Our first Kingston discovery is that all River Cruises are different. Our fourth boat trip this summer was a lovely three-hour ride in an uncrowded tour boat, through a portion of the Thousand Islands. Our route took us past the waterfront properties, which run from small summer cabin to large "lodges", many of the latter constructed in the early The old engine is built of iron and copper Kahlenberg marine engine 1900s. Kate Smith, Cole Porter, various captains of industry owned large homes here, but unlike the Muskoka area which seemed to be predominantly prosperous dwellings, the Thousand Islands seem to accommodate people of varied means and hobbies. The open waters in the large bays and the fresh breezes off nearby Lake Ontario are fine for sailboats and there are many of them, but there are also plenty of motor yachts, small skiffs and canoes, and lots of fishermen. This is the home of the mighty muskie (or musky), the muskellunge which is a popular freshwater sport fish.

The Big Sight for these river cruises is Boldt Castle, built by a Prussian immigrant who started as kitchen help and rose to become the owner of the Waldorf Astoria hotel. He built a stone castle, modeled on European castles, for his beloved wife who died before it was finished. Today, owned by Parks Canada, the Castle is a popular stopping place on a full-day cruise.

We rode through Canadian and American waters on this trip, where the shortest International Bridge leads from a Painted white with a red hull, the former icebreaker is tied to the Kingston dock The Alexander Henry house (Canadian) on a tiny island to a boathouse (American) on a bit of adjacent rock. In the middle of the St Lawrence channel we encountered a bulk cargo freighter heading west, no doubt to load grain.

Next day we found three of Kingston's unusual museums.

Great Lakes shipping has a long history throughout this area. In the 1800s the huge rafts of lumber tumbled down the river to harbors on the Saint Lawrence, where they were loaded into the England-bound ships. The Marine Museum here has several fascinating early photos and drawings showing how the squared-off timbers would be threaded into openings in the cargo hold, then laid out end to end until the hold was completely full. The holes in the hull were then patched shut and the ship was off to sea. Some ships were built here, others purchased elsewhere, as far away as Scotland. The Marine Museum is housed in a former shipyard, with a drydock adjacent; some of the equipment has been left in place to illustrate a profession now gone. We paused to consider the effects of technological advances. The enormous engine is painted red and yellow with stainless steel Pump House Steam Museum In the nineteenth century, maritime occupations were an enormous factor in the North American economy; but today, super-sized ships carry as much cargo as hundreds of their nineteenth century forbears, with a tiny crew. And the ships are built and crewed overseas, where wages are lower. So the maritime industry has little economic effect on local jobs. Of course Canadian P.M. Paul Martin has shipping interests, but that's another story . . .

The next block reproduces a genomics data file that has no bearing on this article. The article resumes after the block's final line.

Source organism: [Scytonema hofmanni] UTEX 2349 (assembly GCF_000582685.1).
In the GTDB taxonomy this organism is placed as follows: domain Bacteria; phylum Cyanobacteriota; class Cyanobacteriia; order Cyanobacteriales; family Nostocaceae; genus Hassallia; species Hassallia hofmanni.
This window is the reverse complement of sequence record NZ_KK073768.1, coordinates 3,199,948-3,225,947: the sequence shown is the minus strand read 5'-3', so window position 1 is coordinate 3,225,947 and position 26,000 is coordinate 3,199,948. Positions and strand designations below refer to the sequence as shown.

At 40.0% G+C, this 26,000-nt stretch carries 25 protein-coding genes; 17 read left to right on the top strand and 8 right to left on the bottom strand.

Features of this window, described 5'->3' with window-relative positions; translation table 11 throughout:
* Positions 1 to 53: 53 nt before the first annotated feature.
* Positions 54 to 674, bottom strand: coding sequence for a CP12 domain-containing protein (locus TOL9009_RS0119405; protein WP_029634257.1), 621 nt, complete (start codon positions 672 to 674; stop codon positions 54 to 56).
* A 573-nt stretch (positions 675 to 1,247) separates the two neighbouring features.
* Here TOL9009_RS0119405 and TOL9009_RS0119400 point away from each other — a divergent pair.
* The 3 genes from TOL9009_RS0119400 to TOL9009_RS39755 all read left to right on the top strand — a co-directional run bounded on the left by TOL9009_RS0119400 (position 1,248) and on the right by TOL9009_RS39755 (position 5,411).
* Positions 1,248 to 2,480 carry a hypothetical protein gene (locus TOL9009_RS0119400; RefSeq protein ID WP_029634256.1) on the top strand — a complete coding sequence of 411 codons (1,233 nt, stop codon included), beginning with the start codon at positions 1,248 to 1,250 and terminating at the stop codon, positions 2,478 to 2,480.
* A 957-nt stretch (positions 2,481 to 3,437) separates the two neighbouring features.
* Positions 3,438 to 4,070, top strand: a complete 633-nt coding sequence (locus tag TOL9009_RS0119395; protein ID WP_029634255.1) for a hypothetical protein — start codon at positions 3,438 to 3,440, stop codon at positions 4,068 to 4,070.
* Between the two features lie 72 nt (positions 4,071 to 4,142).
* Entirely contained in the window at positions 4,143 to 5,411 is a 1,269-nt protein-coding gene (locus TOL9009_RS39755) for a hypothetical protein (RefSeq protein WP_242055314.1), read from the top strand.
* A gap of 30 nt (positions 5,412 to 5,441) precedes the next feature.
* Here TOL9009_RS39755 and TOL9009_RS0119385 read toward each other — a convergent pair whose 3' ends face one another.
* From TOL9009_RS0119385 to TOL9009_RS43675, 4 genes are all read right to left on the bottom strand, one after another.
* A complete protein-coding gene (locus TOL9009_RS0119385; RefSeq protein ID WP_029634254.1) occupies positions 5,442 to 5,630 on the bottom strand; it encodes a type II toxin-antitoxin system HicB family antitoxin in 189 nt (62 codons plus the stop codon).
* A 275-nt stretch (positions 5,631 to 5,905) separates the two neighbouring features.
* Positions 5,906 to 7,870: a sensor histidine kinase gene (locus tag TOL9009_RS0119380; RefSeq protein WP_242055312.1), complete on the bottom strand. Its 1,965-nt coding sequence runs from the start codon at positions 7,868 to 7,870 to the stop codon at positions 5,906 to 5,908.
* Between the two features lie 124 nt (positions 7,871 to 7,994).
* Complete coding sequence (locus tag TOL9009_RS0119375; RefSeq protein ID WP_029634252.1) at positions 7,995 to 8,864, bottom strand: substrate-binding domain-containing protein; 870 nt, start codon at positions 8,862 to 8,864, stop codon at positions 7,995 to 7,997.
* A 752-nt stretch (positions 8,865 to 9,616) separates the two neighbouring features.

The Great Lakes have been deadly for vessels, which must contend with natural navigation hazards and weather that can turn a calm summer sky into a fearsome storm. Maps of shipwrecks, pieces of drowned ships, and stories of survival and drownings are all part of the mix. Next to the museum (and the second of our three-part admission ticket) is the Alexander Henry, a former Canadian Coast Guard icebreaker. Of course we couldn't resist the opportunity to clamber around it. We were able to explore the working areas and the bridge, and poke our heads into the cabins of officers and crew -- The Alexander Henry has been turned into a Bed and Breakfast -- guests must arrive after 4 p.m. electric Canadian National trains with five tracks shown Model train layout and leave before 10 the next morning, to allow the public to enter, but while aboard ship they have a "nautical" experience!

Our third museum was the Pump House Steam Museum, the former Water Works for the City of Kingston which has been lovingly restored, its boilers repainted and its giant engines de-rusted and oiled and ready to go. Like most of the small museums in Ontario, these three are run by volunteers, with a dedication and energy which is most impressive. In addition to these steam engines, there are models contributed by hobbyists and school classes, and one surprise is an elaborate electric railroad layout.

We were only sorry that time will not permit us to visit some of the other Kingston museums, notably: the MacLachlan Woodworking Museum, the International Hockey Museum, The Military Communications & Electronics Museum, and the Penitentiary Museum. But now there's a reason to come back.